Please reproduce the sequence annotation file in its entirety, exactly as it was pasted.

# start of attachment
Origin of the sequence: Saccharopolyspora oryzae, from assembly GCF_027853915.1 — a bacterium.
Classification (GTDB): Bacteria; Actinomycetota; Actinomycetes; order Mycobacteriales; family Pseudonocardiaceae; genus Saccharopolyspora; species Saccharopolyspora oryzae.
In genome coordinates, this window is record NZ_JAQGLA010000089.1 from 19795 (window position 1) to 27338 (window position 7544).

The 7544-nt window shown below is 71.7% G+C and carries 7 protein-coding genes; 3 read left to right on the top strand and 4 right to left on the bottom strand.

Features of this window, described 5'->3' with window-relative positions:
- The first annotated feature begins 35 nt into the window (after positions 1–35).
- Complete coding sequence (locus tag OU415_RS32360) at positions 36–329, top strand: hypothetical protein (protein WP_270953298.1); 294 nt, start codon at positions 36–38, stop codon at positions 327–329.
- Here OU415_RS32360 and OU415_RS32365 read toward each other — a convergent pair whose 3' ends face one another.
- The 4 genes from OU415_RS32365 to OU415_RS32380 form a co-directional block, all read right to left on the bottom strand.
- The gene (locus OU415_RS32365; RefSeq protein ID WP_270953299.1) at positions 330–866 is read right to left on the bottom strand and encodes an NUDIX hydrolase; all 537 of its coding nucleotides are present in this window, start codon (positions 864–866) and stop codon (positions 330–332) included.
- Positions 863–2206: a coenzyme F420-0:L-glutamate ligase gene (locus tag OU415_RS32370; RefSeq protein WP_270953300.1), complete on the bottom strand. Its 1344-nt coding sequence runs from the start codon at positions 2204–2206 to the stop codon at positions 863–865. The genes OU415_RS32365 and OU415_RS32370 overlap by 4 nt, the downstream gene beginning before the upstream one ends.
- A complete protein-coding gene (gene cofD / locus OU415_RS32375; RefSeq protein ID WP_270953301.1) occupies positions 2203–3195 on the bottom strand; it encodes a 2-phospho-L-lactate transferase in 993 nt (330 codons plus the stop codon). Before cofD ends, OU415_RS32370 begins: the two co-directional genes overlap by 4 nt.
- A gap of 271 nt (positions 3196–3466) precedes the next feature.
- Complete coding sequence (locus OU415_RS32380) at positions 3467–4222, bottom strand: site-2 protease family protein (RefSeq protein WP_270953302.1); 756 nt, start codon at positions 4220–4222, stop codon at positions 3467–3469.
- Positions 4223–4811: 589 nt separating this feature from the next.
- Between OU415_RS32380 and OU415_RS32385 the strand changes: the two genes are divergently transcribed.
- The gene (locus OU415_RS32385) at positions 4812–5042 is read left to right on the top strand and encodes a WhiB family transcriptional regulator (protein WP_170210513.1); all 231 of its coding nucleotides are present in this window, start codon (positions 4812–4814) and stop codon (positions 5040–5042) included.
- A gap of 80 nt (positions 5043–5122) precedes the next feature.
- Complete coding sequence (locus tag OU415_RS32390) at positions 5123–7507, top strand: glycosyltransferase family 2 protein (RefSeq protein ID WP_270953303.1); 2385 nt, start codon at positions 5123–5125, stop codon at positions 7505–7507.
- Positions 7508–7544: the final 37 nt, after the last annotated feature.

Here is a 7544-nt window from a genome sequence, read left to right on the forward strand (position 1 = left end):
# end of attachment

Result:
Origin of the sequence: Saccharopolyspora oryzae, from assembly GCF_027853915.1 — a bacterium.
Classification (GTDB): Bacteria; Actinomycetota; Actinomycetes; order Mycobacteriales; family Pseudonocardiaceae; genus Saccharopolyspora; species Saccharopolyspora oryzae.
In genome coordinates, this window is record NZ_JAQGLA010000089.1 from 19795 (window position 1) to 27338 (window position 7544).

The 7544-nt window shown below is 71.7% G+C and carries 7 protein-coding genes; 3 read left to right on the top strand and 4 right to left on the bottom strand.

Features of this window, described 5'->3' with window-relative positions:
- The first annotated feature begins 35 nt into the window (after positions 1–35).
- Complete coding sequence (locus tag OU415_RS32360) at positions 36–329, top strand: hypothetical protein (protein WP_270953298.1); 294 nt, start codon at positions 36–38, stop codon at positions 327–329.
- Here OU415_RS32360 and OU415_RS32365 read toward each other — a convergent pair whose 3' ends face one another.
- The 4 genes from OU415_RS32365 to OU415_RS32380 form a co-directional block, all read right to left on the bottom strand.
- The gene (locus OU415_RS32365; RefSeq protein ID WP_270953299.1) at positions 330–866 is read right to left on the bottom strand and encodes an NUDIX hydrolase; all 537 of its coding nucleotides are present in this window, start codon (positions 864–866) and stop codon (positions 330–332) included.
- Positions 863–2206: a coenzyme F420-0:L-glutamate ligase gene (locus tag OU415_RS32370; RefSeq protein WP_270953300.1), complete on the bottom strand. Its 1344-nt coding sequence runs from the start codon at positions 2204–2206 to the stop codon at positions 863–865. The genes OU415_RS32365 and OU415_RS32370 overlap by 4 nt, the downstream gene beginning before the upstream one ends.
- A complete protein-coding gene (gene cofD / locus OU415_RS32375; RefSeq protein ID WP_270953301.1) occupies positions 2203–3195 on the bottom strand; it encodes a 2-phospho-L-lactate transferase in 993 nt (330 codons plus the stop codon). Before cofD ends, OU415_RS32370 begins: the two co-directional genes overlap by 4 nt.
- A gap of 271 nt (positions 3196–3466) precedes the next feature.
- Complete coding sequence (locus OU415_RS32380) at positions 3467–4222, bottom strand: site-2 protease family protein (RefSeq protein WP_270953302.1); 756 nt, start codon at positions 4220–4222, stop codon at positions 3467–3469.
- Positions 4223–4811: 589 nt separating this feature from the next.
- Between OU415_RS32380 and OU415_RS32385 the strand changes: the two genes are divergently transcribed.
- The gene (locus OU415_RS32385) at positions 4812–5042 is read left to right on the top strand and encodes a WhiB family transcriptional regulator (protein WP_170210513.1); all 231 of its coding nucleotides are present in this window, start codon (positions 4812–4814) and stop codon (positions 5040–5042) included.
- A gap of 80 nt (positions 5043–5122) precedes the next feature.
- Complete coding sequence (locus tag OU415_RS32390) at positions 5123–7507, top strand: glycosyltransferase family 2 protein (RefSeq protein ID WP_270953303.1); 2385 nt, start codon at positions 5123–5125, stop codon at positions 7505–7507.
- Positions 7508–7544: the final 37 nt, after the last annotated feature.

Here is a 7544-nt window from a genome sequence, read left to right on the forward strand (position 1 = left end):